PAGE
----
Meghan King Edmonds Claims Chiropractor Helped Correct Her 7-Month-Old Son's Vision Problems
Meghan King Edmonds is opening up about the "miracle" that helped correct her 7-month-old son Hart's vision problems
In a series of Instagram Stories on Monday, the Real Housewives of Orange County alum revealed that Dr. Mackenzie McNamara at Gateways Chiropractic in St. Charles, Missouri, had given Hart craniosacral therapy, a bodywork procedure she said “completely cured” him of his far-sightedness.
“My story is truly a miracle story,” explained King Edmonds, 34. “He’s a new baby. It’s completely mind-blowing. I can’t say how happy I am about it.”
The mother of three was prompted to seek help for Hart’s vision problems when she noticed he was “struggling with seeing up close,” she recalled. “He wasn’t meeting certain milestones.”
“He wasn’t reaching for toys, he wasn’t laughing on command like his brother was,” King Edmonds explained of Hart and his twin, Hayes. “I just had this feeling inside me that he had some vision issues.”
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After speaking to her pediatrician, she was recommended to visit a pediatric ophthalmologist. But before that appointment, Dr. McNamara told her about craniosacral therapy, which King Edmonds said was meant to “loosen the muscles that were making his eyes cross-eyed and were making it hard for him to see up close.”
“She did and you guys, I’m telling you, he went twice and he became a new baby,” King Edmonds said. “The pediatric ophthalmologist couldn’t believe it. He met all of his milestones within a week. Literally seven days. It was astounding. Even my pediatrician said she hasn’t seen anything like it. She’s completely mind blown.”
“I know you guys are a little apprehensive about chiropractors and do they really work,” she added, stressing that this was just her experience. “His eyes continue to improve every week we go.”
Chiropractic medicine is generally considered a form of alternative medicine, and is a divisive topic on mommy blogs, with some proponents praising it for its curative powers, while critics say the treatment is not effective and can lead to chiropractors influencing parents’ views on other topics, including vaccinations.
“There are times when integrative or complementary medicine can play a role in a person’s overall health, but we need to be especially cautious when it come to infants,” says PEOPLE’s Health Squad Pediatrician, Dr. Elizabeth Murray, who has not seen or treated King Edmond’s son.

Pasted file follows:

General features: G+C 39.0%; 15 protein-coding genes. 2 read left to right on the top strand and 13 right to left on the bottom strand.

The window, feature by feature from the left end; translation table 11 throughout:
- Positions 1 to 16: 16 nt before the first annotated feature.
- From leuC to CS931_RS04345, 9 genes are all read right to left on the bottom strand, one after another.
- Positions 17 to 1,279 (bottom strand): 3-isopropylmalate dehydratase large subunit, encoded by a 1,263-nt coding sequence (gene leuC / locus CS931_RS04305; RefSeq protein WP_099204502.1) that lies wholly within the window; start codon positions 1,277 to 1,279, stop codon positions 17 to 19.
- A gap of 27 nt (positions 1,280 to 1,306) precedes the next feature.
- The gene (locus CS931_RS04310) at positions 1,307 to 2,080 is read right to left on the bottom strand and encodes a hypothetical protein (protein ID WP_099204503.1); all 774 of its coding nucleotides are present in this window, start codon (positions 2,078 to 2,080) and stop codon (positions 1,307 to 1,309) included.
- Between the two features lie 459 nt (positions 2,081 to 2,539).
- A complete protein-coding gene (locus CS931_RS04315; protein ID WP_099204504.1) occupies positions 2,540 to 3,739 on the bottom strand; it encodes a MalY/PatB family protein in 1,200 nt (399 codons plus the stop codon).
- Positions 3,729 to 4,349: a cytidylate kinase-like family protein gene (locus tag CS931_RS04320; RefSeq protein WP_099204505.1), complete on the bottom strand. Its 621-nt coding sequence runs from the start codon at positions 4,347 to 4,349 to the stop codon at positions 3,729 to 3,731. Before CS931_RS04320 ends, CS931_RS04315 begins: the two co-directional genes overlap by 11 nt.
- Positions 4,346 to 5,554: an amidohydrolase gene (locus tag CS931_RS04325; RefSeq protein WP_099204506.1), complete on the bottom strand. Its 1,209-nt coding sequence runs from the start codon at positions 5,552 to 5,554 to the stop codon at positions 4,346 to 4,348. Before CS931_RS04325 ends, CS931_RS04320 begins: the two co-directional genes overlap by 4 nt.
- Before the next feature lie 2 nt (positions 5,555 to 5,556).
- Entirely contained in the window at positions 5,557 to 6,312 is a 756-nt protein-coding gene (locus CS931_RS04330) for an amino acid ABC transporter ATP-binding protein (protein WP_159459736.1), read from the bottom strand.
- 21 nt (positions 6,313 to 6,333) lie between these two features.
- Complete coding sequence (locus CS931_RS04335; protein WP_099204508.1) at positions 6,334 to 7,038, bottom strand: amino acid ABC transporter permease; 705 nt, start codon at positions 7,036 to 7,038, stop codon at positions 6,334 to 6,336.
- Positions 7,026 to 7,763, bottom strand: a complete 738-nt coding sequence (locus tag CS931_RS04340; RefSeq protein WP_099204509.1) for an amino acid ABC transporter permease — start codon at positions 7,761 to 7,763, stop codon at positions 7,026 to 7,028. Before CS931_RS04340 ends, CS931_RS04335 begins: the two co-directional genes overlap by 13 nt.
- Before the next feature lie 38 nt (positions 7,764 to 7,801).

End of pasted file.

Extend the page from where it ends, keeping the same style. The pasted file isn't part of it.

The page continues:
“The thorough medical evaluation of an infant or child should never be delayed in favor of other therapies. Many medical problems discovered in infants can be easily fixed if treated early while a delay may have lasting consequences.”
Her videos, which were later shared to Dr. McNamara’s own Instagram page, showed how the craniosacral therapy process worked. The alternative therapy procedure is administered through touch and manipulation, according to the Center for Integrative Medicine.
Slight pressure is typically exerted on the sutures or connections between the cranial bones, and sometimes also on the neck and spine. “These adjustments are believed to restore balance to the nervous system and surrounding structures that support it,” the Center for Integrative Medicine says.
Asked about the procedure, King Edmonds tells PEOPLE, “It’s truly amazing. Not perfect, but it’s miraculous he’s come this far.”
The former reality star adds that she “will continue to follow up with our pediatric ophthalmologist in addition to our weekly craniosacral adjustments” while monitoring Hart moving forward.
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“I arrived at this multi-faceted decision after much thought, and then I thought some more,” she said. “As you might suspect filming this show takes a massive emotional toll: I’m literally filming my real life in real time and engaged in situations and circumstances which can be contentious.”
“Then, when the show airs, we relive some trying of the most trying moments in our lives and then endure the public’s reaction; we never come out as winners to every viewer,” King Edmonds continued.
King Edmonds said the show took a “physical toll” on her as she underwent in vitro fertilization treatments in season 11, and experienced the busy life of a new mom after welcoming Aspen in season 12. She knew while filming the season 12 reunion at five weeks pregnant that she “was done.”
“I knew that I was going to have a long pregnancy growing the twins and it would be next to impossible to film,” the then-pregnant star said. “I could do it, but did I really want to?”
“Twin pregnancies must be treated more delicately than a singleton pregnancy and are high-risk by default, so I also wanted to have a peaceful pregnancy with positive influences,” King Edmonds explained. “Consistent positive influences are harder to find on RHOC!”